PORT ANGELES — Devon Gray watched from outside Lions Park on Monday as about 75 people honored Martin Luther King Jr. and organizers spoke of the “injustice” of the city felling a sequoia and courts prohibiting Gray from going to the public park.
Gray, who has been charged with second-degree criminal trespass and obstructing a law enforcement officer for allegedly refusing to leave the park after it was closed and the tree was felled, said that watching through the park’s fence felt “like my rights are being violated.”
She stood outside the park holding a rose and a candle for the tree.
“There’s a link between the environment being enslaved right now and humans and we believe this tree had inalienable rights to life,” Gray said. “I believe that our environment has inalienable rights to life and we need to respect that.”
Several people spoke at the event, called “Infinite Hope,” reading quotes from King and speaking of injustice globally and locally.
Hope also was the name given to a 110-foot sequoia tree that stood in Lions Park until the city cut it down Jan. 3.
Save Our Sequioa, which hosted the event, includes park neighbors and other citizens who fought to save the tree.
“The park itself was the place of the injustice that was done to our community, both environmentally and to Devon Gray who was arrested … for protesting the tree’s removal,” said Tyson Minck, one of the organizers. “She’s a long-time peace activist in the community.”
Minck, who was handing out sequoia saplings and small cuts of the felled sequoia during the event, was collecting signatures on a petition he plans to present to the Port Angeles City Council.
He said the petition, for “justice for Devon Gray,” already had 50 signatures Monday.
Among the speakers was Port Angeles resident Shewa Dedeke, who quoted King as saying “our lives begin to end the day we become silent about things that matter.”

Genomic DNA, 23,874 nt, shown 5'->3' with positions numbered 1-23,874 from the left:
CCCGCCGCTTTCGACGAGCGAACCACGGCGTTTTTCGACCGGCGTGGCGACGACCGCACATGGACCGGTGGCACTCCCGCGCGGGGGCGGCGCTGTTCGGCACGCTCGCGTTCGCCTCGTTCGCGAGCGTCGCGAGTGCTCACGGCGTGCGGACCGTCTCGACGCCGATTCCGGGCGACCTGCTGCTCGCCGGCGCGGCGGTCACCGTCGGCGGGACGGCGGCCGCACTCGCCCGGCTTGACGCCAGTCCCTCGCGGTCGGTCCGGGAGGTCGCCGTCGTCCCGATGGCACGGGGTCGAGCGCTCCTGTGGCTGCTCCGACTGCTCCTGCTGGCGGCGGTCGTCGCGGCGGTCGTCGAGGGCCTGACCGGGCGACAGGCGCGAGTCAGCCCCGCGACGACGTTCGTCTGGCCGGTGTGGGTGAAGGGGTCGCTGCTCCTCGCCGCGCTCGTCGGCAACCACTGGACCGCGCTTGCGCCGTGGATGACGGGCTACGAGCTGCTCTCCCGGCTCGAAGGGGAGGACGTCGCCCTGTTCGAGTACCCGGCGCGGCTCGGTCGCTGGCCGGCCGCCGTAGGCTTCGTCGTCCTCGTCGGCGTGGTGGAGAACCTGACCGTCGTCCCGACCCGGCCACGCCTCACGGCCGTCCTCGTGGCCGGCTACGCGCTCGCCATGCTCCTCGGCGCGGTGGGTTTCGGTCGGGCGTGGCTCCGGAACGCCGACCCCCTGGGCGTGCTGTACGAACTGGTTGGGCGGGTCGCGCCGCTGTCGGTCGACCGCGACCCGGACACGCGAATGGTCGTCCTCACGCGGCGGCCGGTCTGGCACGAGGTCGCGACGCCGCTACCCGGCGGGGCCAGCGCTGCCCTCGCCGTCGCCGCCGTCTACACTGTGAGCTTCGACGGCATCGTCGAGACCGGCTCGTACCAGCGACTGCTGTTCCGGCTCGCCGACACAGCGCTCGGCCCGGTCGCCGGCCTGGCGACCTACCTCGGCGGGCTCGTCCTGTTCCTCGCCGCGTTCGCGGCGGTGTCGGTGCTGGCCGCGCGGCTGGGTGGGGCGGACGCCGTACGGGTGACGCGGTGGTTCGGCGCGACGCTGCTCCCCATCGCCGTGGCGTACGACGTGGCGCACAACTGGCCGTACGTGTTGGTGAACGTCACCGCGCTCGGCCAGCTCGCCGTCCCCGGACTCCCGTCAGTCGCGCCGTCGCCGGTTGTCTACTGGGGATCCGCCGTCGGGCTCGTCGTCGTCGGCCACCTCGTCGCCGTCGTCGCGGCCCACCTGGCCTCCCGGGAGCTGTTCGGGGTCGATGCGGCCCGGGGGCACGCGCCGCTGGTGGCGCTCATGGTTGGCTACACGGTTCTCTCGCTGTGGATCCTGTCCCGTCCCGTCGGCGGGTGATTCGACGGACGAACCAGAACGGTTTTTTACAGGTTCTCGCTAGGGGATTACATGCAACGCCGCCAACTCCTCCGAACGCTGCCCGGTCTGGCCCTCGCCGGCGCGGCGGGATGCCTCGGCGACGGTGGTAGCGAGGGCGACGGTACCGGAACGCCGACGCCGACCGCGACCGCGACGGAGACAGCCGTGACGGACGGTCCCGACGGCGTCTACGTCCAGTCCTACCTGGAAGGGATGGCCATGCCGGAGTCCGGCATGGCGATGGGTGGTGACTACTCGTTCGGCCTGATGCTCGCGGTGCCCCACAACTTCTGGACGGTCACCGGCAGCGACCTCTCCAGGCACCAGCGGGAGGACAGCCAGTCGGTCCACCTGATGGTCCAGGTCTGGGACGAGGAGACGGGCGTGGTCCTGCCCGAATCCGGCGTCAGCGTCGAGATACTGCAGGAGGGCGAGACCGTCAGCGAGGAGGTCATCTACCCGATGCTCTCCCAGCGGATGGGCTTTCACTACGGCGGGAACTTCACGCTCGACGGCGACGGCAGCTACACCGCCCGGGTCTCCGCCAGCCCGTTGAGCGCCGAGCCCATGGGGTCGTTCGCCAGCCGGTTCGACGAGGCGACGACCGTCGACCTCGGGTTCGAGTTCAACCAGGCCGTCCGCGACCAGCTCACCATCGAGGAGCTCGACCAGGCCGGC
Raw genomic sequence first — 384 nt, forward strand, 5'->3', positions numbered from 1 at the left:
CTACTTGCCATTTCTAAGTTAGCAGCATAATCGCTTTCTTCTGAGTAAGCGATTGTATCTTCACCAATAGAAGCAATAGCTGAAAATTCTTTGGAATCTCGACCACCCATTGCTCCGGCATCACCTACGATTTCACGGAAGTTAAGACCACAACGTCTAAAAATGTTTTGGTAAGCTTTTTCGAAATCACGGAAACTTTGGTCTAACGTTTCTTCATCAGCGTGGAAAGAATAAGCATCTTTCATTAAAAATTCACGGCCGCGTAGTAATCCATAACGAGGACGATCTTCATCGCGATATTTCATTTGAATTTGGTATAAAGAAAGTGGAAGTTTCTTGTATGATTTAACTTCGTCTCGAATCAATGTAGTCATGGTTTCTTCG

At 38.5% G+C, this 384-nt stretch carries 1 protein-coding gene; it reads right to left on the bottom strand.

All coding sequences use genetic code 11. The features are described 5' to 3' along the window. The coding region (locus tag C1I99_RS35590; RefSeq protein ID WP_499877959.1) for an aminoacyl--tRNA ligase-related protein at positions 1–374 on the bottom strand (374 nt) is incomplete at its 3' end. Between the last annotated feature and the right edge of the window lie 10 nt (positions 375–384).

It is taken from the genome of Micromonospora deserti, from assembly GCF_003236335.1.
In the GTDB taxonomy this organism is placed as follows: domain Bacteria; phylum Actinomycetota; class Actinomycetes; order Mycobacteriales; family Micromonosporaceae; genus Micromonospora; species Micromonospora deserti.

Dedeke did not speak about the tree, but said she was there to honor “one of the most iconic leaders of the civil rights movement.”
She said there is a need for people to continue raising their voices, and fighting against oppression and marginalization.
“We have to look at oppression through a lens of gender, race, class and environmental issues,” she said. “It’s so important when we think about our privileges and our issues to look through multiple lenses.”
She said King taught her “so much” and said she is grateful for the way he fought for people who look like her.
“Dr. King taught me not only to fight for people who look like me, but for all others who have been ‘othered’ and marginalized by society,” Dedeke, who is black, said.
Shawne Johnson, a teacher at Port Angeles High School, discussed the importance of giving students an opportunity to discuss difficult topics.
She said King spoke for years that barriers to realizing democracy come from a lack of intellectual discipline, something she strives to encourage at the high school.
“As a teacher … I’m pretty serious about the importance of cultivating intellectual discipline in students, but also in giving kids the opportunity to exercise that intellectual discipline,” she said. “We’re not really giving kids a lot of opportunities to engage the real world and engage real issues while they are still in school.”
She said she wanted to honor a group of students at the school that have been creating unease at the high school because they are expecting real dialogue about issues, a discussion that started as the group began to address bullying.
“A lot of the bullying we’re seeing is really an intolerance for different groups of people,” Johnson said. “It’s judgments against people you don’t know yet.”
That group recently hosted the Martin Luther King Jr. assembly at the high school, she said.
“They had the gumption to pause at the possibility that the civil rights movement is not over,” Johnson said.
Reporter Jesse Major can be reached at 360-452-2345, ext. 56250, or at firstname.lastname@example.org.